Description & Characteristics:
Considered by whalers to be the ‘right’ whales to hunt, Southern Right whales were fortunate to have escaped extinction. Slow swimmers, they made easy targets for harpooners in the early 1800’s, and their rich oil-filled blubber meant that they floated after being killed. Now, slowly recovering, Southern Right whales are found traveling the Southern Ocean from South Africa’s coastline in winter where they breed to Antarctic feeding grounds during the summer months.
Southern Right whales are baleen whales with dark gray bodies, bow-shaped lower jaws, and massive heads that measure up to one-quarter of their body length. The heads are hairier than most whales; up to 300 hairs are found on the tip of the lower jaw and 100 are on the upper jaw. Horny growths called callosities frequently form behind the two blowholes near the top of the head; also on the chin, above the eyes, on the lower lip, and on the rostrum (the beak-like upper jaw). Researchers use the patterns of these growths to help identify individual whales. Right whales have very small eyes and large flippers. As with all baleen whales, the females are slightly larger than males. Hanging from the jaws of Right whales are about 200-270 pairs of long black baleen plates with fine grayish bristles. These thin, plastic-like plates can be up to 10 feet long.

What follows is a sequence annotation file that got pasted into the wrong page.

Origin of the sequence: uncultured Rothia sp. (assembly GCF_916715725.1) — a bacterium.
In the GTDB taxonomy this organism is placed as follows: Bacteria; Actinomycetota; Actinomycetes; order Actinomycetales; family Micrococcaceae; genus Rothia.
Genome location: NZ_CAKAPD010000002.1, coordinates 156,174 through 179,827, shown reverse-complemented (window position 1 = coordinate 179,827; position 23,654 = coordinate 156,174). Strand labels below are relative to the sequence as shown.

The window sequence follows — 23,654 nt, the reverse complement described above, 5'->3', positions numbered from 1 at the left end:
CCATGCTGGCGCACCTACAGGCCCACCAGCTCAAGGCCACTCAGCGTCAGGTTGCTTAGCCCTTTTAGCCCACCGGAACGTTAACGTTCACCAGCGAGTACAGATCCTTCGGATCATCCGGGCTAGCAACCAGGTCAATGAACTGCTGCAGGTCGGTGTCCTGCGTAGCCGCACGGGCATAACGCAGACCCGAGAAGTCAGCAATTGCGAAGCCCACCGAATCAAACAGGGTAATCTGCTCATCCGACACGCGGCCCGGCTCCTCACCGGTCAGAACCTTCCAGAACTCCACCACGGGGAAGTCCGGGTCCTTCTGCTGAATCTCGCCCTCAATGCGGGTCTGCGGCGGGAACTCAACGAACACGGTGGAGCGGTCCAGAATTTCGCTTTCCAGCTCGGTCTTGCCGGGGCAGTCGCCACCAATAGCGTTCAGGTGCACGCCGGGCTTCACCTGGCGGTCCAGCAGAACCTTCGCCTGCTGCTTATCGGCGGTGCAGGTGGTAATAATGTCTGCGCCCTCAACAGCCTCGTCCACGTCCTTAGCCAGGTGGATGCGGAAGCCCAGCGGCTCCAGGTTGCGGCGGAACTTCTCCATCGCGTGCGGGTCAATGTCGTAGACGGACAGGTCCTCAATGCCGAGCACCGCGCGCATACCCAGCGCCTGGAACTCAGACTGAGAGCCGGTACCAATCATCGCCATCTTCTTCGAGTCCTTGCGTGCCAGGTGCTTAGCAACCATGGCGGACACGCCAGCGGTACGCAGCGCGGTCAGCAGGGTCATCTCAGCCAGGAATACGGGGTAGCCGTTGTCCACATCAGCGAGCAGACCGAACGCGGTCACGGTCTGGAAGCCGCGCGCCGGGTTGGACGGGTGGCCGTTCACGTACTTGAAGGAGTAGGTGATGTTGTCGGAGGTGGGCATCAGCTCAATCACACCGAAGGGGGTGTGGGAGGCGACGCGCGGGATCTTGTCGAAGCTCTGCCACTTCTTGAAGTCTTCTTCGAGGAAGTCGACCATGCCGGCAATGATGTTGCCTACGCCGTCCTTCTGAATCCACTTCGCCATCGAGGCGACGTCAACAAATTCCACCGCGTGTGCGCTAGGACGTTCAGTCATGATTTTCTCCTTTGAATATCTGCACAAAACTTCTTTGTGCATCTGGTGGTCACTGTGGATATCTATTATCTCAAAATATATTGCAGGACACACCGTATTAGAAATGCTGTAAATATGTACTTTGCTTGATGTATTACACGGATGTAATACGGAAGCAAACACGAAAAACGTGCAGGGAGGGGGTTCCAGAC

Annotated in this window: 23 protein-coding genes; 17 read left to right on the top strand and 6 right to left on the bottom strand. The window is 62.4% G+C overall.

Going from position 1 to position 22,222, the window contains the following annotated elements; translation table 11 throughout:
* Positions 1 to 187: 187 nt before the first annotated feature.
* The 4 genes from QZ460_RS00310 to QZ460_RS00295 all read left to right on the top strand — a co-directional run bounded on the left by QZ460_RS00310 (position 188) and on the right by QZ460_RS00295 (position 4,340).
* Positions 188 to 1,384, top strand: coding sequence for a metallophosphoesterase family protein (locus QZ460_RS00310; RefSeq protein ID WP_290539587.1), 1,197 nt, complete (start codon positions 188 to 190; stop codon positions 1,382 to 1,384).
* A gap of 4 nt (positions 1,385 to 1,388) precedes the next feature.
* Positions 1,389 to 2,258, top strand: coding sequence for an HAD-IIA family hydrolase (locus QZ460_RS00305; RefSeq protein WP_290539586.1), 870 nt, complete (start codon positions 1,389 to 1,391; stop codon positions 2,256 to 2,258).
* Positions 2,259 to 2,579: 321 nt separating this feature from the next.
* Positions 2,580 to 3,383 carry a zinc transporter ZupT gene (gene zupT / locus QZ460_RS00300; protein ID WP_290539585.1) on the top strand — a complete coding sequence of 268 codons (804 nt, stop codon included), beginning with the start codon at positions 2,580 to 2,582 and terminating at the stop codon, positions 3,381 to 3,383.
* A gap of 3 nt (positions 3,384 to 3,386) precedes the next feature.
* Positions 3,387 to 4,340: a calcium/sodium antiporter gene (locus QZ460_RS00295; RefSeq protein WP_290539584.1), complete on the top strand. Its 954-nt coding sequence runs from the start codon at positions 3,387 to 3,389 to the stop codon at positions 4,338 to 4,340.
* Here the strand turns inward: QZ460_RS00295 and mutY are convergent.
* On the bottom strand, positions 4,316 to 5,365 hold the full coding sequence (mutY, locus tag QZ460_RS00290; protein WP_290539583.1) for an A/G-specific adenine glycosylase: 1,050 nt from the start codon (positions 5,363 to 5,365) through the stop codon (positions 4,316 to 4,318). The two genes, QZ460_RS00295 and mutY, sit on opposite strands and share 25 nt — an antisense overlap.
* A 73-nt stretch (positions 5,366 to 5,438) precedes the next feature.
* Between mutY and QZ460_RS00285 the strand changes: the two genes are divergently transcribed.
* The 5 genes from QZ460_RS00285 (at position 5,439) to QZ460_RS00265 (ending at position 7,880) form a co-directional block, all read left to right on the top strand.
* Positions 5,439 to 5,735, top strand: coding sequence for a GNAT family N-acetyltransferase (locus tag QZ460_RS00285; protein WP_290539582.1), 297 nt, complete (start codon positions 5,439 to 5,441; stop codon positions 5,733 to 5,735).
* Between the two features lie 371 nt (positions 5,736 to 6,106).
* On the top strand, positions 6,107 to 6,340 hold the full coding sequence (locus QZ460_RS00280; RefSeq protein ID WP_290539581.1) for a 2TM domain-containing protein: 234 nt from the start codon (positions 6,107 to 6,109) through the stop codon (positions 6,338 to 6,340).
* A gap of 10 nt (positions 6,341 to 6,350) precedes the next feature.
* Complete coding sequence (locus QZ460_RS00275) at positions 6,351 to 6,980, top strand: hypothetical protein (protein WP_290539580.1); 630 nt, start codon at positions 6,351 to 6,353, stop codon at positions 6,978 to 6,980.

Like all baleen whales, Southern Rights are seasonal feeders and carnivores using their baleen as a filter to strain out plankton, krill, and tiny crustaceans from the water. Swimming at about three or four miles per hour, they move their open mouths back and forth, constantly eating. On occasion, they may be found bottom feeding on benthic prey from the mud on the ocean floor.
For Southern Right whales, calving and mating occur in the coastal waters off southern Africa. Females give birth in the early spring after a seven to ten month gestation period. Once the calf is old enough to swim for long periods of time, they will return to the nutrient-rich waters of Antarctica. The calf will nurse on the mother’s fat-rich milk for up to one year during which time it will double in length and increase its weight fivefold. Mother and calf form long-term bonds.